As SOS induction leads to enhanced levels of both Pol V and Pol IV, the participation of the latter in the SOS mutator activity also requires consideration. To address this question, our group showed that deletion of Pol IV from recA730 cells (recA730 ΔdinB::kan) reduced mutagenesis relative to the dinB+recA730 strain by at least twofold (Kuban et al., 2006). As loss of Pol V (ΔumuDC recA730 strain) completely abolishes the recA730 mutator effect (Witkin & Kogoma, 1984; Sweasy et al., 1990), it was concluded that both Pol V and Pol IV are required for full expression of the mutator effect, with Pol V playing the critical role, presumably in extending the primary mismatch. Pol IV may participate in further extension of the Pol V-generated product, thereby improving the likelihood that the mismatch-containing DNA is ultimately converted into a mutation (Kuban et al., 2006).
Studies of the strandedness of the Pol V-mediated SOS mutator effect clearly indicated that the effect results primarily, if not exclusively, from events during lagging-strand replication (Maliszewska-Tkaczyk et al., 2000; Kuban et al., 2005). This preference mimics that of the Pol IV mutator effect and, to some extent, the PolBex mutator effect (see above). Clearly, the lagging strand is more accessible for accessory polymerases. This is consistent with the greater dissociativity of HE in the lagging strand. See also Fig. 4.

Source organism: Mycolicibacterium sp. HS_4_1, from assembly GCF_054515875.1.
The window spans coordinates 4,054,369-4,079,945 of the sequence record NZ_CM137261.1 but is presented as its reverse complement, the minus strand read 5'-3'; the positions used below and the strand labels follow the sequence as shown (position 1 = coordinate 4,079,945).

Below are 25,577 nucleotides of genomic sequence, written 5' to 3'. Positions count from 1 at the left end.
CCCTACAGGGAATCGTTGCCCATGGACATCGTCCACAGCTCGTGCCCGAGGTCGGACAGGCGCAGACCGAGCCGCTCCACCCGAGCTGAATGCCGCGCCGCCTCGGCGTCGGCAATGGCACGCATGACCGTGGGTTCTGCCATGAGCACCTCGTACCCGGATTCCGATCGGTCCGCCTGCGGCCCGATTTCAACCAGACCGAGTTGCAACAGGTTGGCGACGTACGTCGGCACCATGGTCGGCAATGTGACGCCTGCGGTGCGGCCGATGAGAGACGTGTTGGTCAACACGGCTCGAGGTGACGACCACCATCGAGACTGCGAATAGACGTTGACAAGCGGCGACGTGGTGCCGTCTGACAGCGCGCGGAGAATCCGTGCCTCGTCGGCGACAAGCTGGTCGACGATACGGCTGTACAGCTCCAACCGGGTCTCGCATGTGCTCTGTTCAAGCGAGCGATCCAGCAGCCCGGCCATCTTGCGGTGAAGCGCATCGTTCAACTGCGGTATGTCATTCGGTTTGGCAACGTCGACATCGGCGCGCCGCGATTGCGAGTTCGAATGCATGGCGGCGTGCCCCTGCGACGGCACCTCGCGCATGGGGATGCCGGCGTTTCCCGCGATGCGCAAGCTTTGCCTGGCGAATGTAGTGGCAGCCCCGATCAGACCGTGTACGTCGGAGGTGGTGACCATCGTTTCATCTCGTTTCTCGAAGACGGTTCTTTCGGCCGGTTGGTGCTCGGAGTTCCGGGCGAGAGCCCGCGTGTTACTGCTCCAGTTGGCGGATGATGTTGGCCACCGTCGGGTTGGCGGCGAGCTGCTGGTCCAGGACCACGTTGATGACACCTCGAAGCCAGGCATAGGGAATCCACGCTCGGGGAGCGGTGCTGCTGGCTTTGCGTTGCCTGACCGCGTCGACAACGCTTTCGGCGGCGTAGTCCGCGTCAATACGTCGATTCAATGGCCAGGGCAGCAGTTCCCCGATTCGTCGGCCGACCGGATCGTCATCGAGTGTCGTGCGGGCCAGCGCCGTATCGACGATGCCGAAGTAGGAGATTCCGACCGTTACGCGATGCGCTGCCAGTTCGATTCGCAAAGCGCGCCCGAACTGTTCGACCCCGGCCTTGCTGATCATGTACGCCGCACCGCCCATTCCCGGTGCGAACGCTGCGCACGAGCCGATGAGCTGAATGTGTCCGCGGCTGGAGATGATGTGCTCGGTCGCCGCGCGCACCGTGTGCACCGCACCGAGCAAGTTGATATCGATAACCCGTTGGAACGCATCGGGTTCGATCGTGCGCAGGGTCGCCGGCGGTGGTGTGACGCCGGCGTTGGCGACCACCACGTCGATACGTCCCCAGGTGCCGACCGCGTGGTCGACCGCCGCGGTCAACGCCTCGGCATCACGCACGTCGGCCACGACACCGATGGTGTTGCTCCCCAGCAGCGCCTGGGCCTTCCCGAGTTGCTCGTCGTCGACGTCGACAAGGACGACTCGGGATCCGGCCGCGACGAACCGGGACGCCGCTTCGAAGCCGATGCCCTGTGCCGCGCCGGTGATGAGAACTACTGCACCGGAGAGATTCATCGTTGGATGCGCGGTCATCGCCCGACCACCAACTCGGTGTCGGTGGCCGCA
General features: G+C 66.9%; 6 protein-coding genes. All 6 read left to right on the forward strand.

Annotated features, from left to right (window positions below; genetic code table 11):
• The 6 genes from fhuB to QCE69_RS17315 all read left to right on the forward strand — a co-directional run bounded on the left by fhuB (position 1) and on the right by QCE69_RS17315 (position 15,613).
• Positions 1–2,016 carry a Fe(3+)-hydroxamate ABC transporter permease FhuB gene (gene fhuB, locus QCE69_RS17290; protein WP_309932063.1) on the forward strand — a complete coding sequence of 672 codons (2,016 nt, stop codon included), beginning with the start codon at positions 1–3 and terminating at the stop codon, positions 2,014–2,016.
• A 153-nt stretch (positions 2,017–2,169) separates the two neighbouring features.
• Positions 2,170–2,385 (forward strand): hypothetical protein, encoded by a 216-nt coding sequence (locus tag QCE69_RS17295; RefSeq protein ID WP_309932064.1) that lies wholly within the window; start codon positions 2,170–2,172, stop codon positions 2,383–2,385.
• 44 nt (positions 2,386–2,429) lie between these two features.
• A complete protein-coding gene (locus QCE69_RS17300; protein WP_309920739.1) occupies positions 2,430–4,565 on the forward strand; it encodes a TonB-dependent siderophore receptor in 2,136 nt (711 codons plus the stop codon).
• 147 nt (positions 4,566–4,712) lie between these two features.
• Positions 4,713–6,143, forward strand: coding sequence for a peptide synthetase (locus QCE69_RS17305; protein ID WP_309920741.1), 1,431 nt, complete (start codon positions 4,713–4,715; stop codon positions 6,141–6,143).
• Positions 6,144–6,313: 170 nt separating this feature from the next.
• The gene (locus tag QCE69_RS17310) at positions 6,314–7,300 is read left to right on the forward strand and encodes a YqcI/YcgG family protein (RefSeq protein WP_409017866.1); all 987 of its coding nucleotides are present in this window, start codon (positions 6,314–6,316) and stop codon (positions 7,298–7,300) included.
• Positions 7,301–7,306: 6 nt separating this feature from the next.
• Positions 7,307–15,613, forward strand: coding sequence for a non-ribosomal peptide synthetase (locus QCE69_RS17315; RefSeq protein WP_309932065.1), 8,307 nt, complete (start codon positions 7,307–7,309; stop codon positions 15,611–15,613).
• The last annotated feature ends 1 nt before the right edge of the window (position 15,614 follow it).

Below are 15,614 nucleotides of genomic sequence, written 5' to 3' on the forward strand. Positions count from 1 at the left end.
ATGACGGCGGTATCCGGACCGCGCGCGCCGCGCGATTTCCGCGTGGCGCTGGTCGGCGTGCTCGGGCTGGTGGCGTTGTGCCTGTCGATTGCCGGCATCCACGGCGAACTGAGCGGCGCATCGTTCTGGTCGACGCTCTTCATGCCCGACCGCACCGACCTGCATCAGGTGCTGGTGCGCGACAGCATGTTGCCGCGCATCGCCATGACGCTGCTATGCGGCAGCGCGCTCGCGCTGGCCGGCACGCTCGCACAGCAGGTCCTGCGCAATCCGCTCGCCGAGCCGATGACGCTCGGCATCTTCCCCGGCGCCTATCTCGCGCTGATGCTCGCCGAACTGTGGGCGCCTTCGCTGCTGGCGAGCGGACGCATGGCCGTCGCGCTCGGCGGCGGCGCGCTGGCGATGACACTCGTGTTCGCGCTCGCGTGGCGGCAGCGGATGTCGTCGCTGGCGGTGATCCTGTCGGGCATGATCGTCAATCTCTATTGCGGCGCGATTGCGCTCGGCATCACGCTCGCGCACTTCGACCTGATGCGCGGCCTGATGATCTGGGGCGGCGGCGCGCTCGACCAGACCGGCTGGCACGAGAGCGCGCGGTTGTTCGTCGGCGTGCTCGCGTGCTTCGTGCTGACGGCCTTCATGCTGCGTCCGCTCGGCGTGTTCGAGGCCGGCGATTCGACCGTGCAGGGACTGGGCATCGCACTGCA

Role of DNA polymerase I (Pol I)
DNA polymerase I, encoded by the polA gene, was the first polymerase ever identified (Bessman et al., 1956; De Lucia & Cairns, 1969). Pol I is the most abundant DNA polymerase in E. coli (~ 400 molecules per cell) (Kornberg & Baker, 1992). Pol I, a 103-kDa protein, possesses three enzymatic activities: the 5′→3′ polymerase, a 5′→3′ exonuclease, and a 3′→5′ proofreading exonuclease (Joyce & Grindley, 1984). The polymerase and 5′→3′ exonuclease activities enable Pol I to fulfill its primary role in DNA replication: to remove RNA primers and fill the resulting gap during the maturation of Okazaki fragments in the lagging strand (Okazaki et al., 1971). Pol I also fills gaps generated during DNA repair and recombination (Cooper & Hanawalt, 1972; Kornberg & Baker, 1992; Friedberg et al., 2006). Pol I, which is presumably capable of interacting with the β-processivity clamp, is a competent high-fidelity enzyme and should be capable, in principle, of competing with HE, similar to Pol II and Pol IV (López de Saro & O'Donnell, 2001).